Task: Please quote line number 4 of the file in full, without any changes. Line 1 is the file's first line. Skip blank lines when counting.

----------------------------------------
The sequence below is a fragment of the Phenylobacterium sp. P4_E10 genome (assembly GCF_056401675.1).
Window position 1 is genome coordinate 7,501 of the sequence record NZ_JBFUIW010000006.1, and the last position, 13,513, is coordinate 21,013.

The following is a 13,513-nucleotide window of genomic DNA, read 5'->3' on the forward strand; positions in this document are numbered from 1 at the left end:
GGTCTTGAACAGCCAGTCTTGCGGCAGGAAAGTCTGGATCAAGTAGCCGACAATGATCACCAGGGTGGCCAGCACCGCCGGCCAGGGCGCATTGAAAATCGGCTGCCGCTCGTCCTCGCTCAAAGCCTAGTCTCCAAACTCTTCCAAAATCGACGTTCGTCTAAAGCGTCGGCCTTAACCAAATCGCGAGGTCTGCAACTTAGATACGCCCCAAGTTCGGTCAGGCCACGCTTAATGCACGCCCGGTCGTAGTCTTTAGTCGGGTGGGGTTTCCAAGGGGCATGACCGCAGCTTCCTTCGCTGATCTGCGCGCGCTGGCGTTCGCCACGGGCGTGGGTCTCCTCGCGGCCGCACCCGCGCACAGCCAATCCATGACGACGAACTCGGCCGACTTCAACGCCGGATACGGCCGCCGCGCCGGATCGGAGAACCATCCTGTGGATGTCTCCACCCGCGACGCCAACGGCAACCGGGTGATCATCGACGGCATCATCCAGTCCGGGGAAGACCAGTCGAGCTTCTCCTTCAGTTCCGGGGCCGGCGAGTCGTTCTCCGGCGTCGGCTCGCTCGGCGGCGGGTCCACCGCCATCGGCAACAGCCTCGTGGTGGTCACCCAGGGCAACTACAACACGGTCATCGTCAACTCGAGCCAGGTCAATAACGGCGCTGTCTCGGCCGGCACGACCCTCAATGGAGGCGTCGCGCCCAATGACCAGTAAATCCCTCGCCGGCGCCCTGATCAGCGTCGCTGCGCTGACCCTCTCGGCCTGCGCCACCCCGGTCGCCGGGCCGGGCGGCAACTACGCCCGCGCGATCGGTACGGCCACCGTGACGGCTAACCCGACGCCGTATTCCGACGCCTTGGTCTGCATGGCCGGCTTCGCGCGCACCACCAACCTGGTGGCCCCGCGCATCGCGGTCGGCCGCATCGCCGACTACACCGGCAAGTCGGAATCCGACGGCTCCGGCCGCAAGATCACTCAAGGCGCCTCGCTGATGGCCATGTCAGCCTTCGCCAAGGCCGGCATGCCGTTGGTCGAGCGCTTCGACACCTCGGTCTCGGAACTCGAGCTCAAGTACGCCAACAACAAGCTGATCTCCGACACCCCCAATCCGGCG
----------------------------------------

GGTCTTGAACAGCCAGTCTTGCGGCAGGAAAGTCTGGATCAAGTAGCCGACAATGATCACCAGGGTGGCCAGCACCGCCGGCCAGGGCGCATTGAAAATCGGCTGCCGCTCGTCCTCGCTCAAAGCCTAGTCTCCAAACTCTTCCAAAATCGACGTTCGTCTAAAGCGTCGGCCTTAACCAAATCGCGAGGTCTGCAACTTAGATACGCCCCAAGTTCGGTCAGGCCACGCTTAATGCACGCCCGGTCGTAGTCTTTAGTCGGGTGGGGTTTCCAAGGGGCATGACCGCAGCTTCCTTCGCTGATCTGCGCGCGCTGGCGTTCGCCACGGGCGTGGGTCTCCTCGCGGCCGCACCCGCGCACAGCCAATCCATGACGACGAACTCGGCCGACTTCAACGCCGGATACGGCCGCCGCGCCGGATCGGAGAACCATCCTGTGGATGTCTCCACCCGCGACGCCAACGGCAACCGGGTGATCATCGACGGCATCATCCAGTCCGGGGAAGACCAGTCGAGCTTCTCCTTCAGTTCCGGGGCCGGCGAGTCGTTCTCCGGCGTCGGCTCGCTCGGCGGCGGGTCCACCGCCATCGGCAACAGCCTCGTGGTGGTCACCCAGGGCAACTACAACACGGTCATCGTCAACTCGAGCCAGGTCAATAACGGCGCTGTCTCGGCCGGCACGACCCTCAATGGAGGCGTCGCGCCCAATGACCAGTAAATCCCTCGCCGGCGCCCTGATCAGCGTCGCTGCGCTGACCCTCTCGGCCTGCGCCACCCCGGTCGCCGGGCCGGGCGGCAACTACGCCCGCGCGATCGGTACGGCCACCGTGACGGCTAACCCGACGCCGTATTCCGACGCCTTGGTCTGCATGGCCGGCTTCGCGCGCACCACCAACCTGGTGGCCCCGCGCATCGCGGTCGGCCGCATCGCCGACTACACCGGCAAGTCGGAATCCGACGGCTCCGGCCGCAAGATCACTCAAGGCGCCTCGCTGATGGCCATGTCAGCCTTCGCCAAGGCCGGCATGCCGTTGGTCGAGCGCTTCGACACCTCGGTCTCGGAACTCGAGCTCAAGTACGCCAACAACAAGCTGATCTCCGACACCCCCAATCCGGCG